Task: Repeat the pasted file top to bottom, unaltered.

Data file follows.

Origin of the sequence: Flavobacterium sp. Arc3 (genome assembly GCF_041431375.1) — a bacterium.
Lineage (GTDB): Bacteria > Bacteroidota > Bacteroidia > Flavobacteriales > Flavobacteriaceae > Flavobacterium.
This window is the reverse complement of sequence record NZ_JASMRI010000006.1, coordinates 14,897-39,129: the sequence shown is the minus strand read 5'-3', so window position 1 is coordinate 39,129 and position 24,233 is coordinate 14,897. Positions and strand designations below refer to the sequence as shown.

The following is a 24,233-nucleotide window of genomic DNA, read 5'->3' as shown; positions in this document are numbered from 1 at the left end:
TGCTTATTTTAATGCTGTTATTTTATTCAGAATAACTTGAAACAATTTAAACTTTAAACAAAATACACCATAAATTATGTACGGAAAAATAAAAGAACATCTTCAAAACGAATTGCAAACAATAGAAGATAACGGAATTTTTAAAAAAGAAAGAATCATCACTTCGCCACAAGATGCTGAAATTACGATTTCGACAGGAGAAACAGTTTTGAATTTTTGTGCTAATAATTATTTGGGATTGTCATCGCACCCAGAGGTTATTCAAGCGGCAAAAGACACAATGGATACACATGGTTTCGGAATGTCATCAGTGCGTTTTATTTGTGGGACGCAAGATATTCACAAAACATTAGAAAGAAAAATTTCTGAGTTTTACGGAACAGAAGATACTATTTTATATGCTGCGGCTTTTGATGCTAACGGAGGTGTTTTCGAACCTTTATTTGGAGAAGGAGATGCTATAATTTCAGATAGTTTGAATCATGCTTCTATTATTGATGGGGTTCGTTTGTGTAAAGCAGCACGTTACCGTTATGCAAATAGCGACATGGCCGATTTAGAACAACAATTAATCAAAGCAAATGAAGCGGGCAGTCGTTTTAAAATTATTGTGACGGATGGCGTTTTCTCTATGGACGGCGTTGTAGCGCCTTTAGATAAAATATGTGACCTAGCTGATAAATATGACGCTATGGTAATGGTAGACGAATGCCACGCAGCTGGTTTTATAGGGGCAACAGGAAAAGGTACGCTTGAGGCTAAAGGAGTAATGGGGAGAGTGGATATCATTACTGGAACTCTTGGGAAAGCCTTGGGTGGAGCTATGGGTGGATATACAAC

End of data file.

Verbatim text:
Origin of the sequence: Flavobacterium sp. Arc3 (genome assembly GCF_041431375.1) — a bacterium.
Lineage (GTDB): Bacteria > Bacteroidota > Bacteroidia > Flavobacteriales > Flavobacteriaceae > Flavobacterium.
This window is the reverse complement of sequence record NZ_JASMRI010000006.1, coordinates 14,897-39,129: the sequence shown is the minus strand read 5'-3', so window position 1 is coordinate 39,129 and position 24,233 is coordinate 14,897. Positions and strand designations below refer to the sequence as shown.

The following is a 24,233-nucleotide window of genomic DNA, read 5'->3' as shown; positions in this document are numbered from 1 at the left end:
TGCTTATTTTAATGCTGTTATTTTATTCAGAATAACTTGAAACAATTTAAACTTTAAACAAAATACACCATAAATTATGTACGGAAAAATAAAAGAACATCTTCAAAACGAATTGCAAACAATAGAAGATAACGGAATTTTTAAAAAAGAAAGAATCATCACTTCGCCACAAGATGCTGAAATTACGATTTCGACAGGAGAAACAGTTTTGAATTTTTGTGCTAATAATTATTTGGGATTGTCATCGCACCCAGAGGTTATTCAAGCGGCAAAAGACACAATGGATACACATGGTTTCGGAATGTCATCAGTGCGTTTTATTTGTGGGACGCAAGATATTCACAAAACATTAGAAAGAAAAATTTCTGAGTTTTACGGAACAGAAGATACTATTTTATATGCTGCGGCTTTTGATGCTAACGGAGGTGTTTTCGAACCTTTATTTGGAGAAGGAGATGCTATAATTTCAGATAGTTTGAATCATGCTTCTATTATTGATGGGGTTCGTTTGTGTAAAGCAGCACGTTACCGTTATGCAAATAGCGACATGGCCGATTTAGAACAACAATTAATCAAAGCAAATGAAGCGGGCAGTCGTTTTAAAATTATTGTGACGGATGGCGTTTTCTCTATGGACGGCGTTGTAGCGCCTTTAGATAAAATATGTGACCTAGCTGATAAATATGACGCTATGGTAATGGTAGACGAATGCCACGCAGCTGGTTTTATAGGGGCAACAGGAAAAGGTACGCTTGAGGCTAAAGGAGTAATGGGGAGAGTGGATATCATTACTGGAACTCTTGGGAAAGCCTTGGGTGGAGCTATGGGTGGATATACAAC